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Please use this identifier to cite or link to this item: http://hdl.handle.net/123456789/3974

Title: Assessment of postharvest losses in soybeans production in the Builsa District in the Upper East Region and Savelugu District in the Northern Region Of Ghana
Authors: Atiim, Philip
Issue Date: 15-Jun-2011
Abstract: The study was conducted to assess the postharvest losses of soybeans in the Builsa and Savelugu districts of the Upper East and Northern Regions of Ghana, respectively. Data was collected from forty (40) Soybeans farmers in each district using a structured questionnaire. The survey revealed that 76.3% of the respondents were males while female soybeans farmers represented 23.8%. The age range of respondents from 18 to 45 years (37.5%) formed the largest group in soybeans farming. Out of the 80 respondents 53 farmers representing 66.3% had no formal education, and 16.3% who had only basic education. Only 6.3% and 11.3% had secondary and vocational education respectively. The study revealed that wrong harvesting time and methods accounted for the greatest of losses in soybeans production with 63.8% cumulative percentage. Crop variety and poor agronomic practices accounted for cumulative percentage loss of 5 and 13% respectively. The losses were reported to be greatest within the last two months of the year (November and December) with losses of between two (2) and three (3) mini bags per acre are reported. Losses were also reported during handling/processing; 21 respondents representing 26.3% and 2 of 2.5% of total respondents said they lost produce during threshing and winnowing respectively. The study showed that most farmers did not have access to training in postharvest handling of soybeans. Twenty-six percent of the respondents have had training while 73% have never been talked to regarding crop handling. NGOs were found to be the main providers of training to farmers in the study area according to 52% of the respondents. Marketing and market channels are limited in the study area; 73 farmers representing 91% of respondents sell in the open market without any formal market system, this group of farmers are always left at the mercy of middlemen who make up 51% of buyers of the crop. Harvesting at the right time was thought to be the best way to reduce postharvest losses of the crop by 48.8% of the respondents, while use of equipment was considered by 22.5% of the respondents as necessary to reducing losses. 28.8% said training is key to reducing postharvest losses in soybeans.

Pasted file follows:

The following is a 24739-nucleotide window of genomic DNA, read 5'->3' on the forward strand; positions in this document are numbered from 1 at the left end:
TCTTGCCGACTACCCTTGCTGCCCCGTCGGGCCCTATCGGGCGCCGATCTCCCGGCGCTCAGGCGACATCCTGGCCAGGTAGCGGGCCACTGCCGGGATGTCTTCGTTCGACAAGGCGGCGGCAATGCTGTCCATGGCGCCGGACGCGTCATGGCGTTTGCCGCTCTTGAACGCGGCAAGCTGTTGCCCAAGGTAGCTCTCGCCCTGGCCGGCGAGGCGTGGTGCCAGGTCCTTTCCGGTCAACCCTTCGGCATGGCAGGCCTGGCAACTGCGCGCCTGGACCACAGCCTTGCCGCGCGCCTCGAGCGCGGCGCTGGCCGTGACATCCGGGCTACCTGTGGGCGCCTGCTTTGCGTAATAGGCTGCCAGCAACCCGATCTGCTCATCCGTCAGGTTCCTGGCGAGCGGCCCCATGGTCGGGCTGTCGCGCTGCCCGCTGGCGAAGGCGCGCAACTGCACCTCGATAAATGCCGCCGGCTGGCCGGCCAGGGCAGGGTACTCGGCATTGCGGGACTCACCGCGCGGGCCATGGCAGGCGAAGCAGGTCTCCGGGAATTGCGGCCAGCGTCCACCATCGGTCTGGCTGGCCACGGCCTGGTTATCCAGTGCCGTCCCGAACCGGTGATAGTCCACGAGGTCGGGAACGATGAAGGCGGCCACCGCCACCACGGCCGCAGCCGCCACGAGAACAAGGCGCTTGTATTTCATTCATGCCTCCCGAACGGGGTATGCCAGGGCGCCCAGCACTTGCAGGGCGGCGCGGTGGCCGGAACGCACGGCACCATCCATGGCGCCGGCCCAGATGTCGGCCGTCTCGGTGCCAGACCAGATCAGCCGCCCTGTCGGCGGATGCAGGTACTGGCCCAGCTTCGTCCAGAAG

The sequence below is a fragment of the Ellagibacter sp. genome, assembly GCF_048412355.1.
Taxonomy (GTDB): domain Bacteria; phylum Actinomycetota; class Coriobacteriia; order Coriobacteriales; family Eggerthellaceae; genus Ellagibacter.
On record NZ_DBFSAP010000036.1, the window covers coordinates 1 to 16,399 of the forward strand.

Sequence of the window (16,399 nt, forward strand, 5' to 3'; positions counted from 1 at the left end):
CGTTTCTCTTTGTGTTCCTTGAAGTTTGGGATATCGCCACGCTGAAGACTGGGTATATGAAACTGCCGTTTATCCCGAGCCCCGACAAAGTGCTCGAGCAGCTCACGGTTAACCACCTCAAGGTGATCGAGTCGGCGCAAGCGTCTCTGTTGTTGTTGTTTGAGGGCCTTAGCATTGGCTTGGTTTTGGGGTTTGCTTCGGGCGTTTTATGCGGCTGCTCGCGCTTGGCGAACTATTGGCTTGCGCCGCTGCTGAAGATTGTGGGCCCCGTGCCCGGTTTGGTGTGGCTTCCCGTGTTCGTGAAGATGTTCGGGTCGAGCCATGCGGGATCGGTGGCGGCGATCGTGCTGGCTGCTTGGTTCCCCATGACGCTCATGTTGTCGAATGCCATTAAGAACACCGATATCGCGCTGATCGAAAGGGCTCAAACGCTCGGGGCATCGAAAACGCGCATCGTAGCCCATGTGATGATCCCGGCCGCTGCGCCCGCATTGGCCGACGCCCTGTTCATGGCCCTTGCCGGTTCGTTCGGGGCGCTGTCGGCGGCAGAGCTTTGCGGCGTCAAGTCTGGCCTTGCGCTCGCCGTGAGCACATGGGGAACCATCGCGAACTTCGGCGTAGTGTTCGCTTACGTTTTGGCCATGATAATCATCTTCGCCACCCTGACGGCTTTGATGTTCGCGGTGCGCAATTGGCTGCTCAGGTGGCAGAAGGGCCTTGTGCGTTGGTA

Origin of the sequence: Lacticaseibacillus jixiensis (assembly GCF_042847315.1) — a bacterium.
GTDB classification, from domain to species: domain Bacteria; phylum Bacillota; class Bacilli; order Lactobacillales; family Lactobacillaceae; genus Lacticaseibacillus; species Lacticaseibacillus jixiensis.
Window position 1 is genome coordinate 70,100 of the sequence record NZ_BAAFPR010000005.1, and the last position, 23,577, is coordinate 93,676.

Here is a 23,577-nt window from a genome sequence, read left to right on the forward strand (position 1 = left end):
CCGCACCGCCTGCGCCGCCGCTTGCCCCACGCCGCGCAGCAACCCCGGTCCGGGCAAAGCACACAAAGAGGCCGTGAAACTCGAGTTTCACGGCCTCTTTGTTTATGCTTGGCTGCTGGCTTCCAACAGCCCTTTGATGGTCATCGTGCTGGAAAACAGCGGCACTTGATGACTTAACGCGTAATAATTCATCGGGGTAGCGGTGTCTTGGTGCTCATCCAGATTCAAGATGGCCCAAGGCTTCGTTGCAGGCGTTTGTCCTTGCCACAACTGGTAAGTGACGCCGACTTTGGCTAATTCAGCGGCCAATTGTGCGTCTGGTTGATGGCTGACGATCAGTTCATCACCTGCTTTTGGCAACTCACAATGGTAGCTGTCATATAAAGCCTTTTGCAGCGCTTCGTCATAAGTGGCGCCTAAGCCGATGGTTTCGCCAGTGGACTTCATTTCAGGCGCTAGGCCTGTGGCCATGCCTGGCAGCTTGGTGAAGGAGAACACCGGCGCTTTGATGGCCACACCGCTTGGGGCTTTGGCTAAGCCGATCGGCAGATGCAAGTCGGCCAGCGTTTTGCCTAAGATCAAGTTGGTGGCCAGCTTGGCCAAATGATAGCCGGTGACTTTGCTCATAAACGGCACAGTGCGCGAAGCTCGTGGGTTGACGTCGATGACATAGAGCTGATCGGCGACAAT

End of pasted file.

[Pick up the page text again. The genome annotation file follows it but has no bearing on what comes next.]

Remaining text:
Description: A thesis submitted to the Board of Postgraduate Studies, Kwame Nkrumah University of Science and Technology, Kumasi, in partial fulfilment of the requirements for the award of the Degree of Master of Science in Postharvest Technology, 2011
URI: http://hdl.handle.net/123456789/3974
Appears in Collections:College of Agric and Natural Resources

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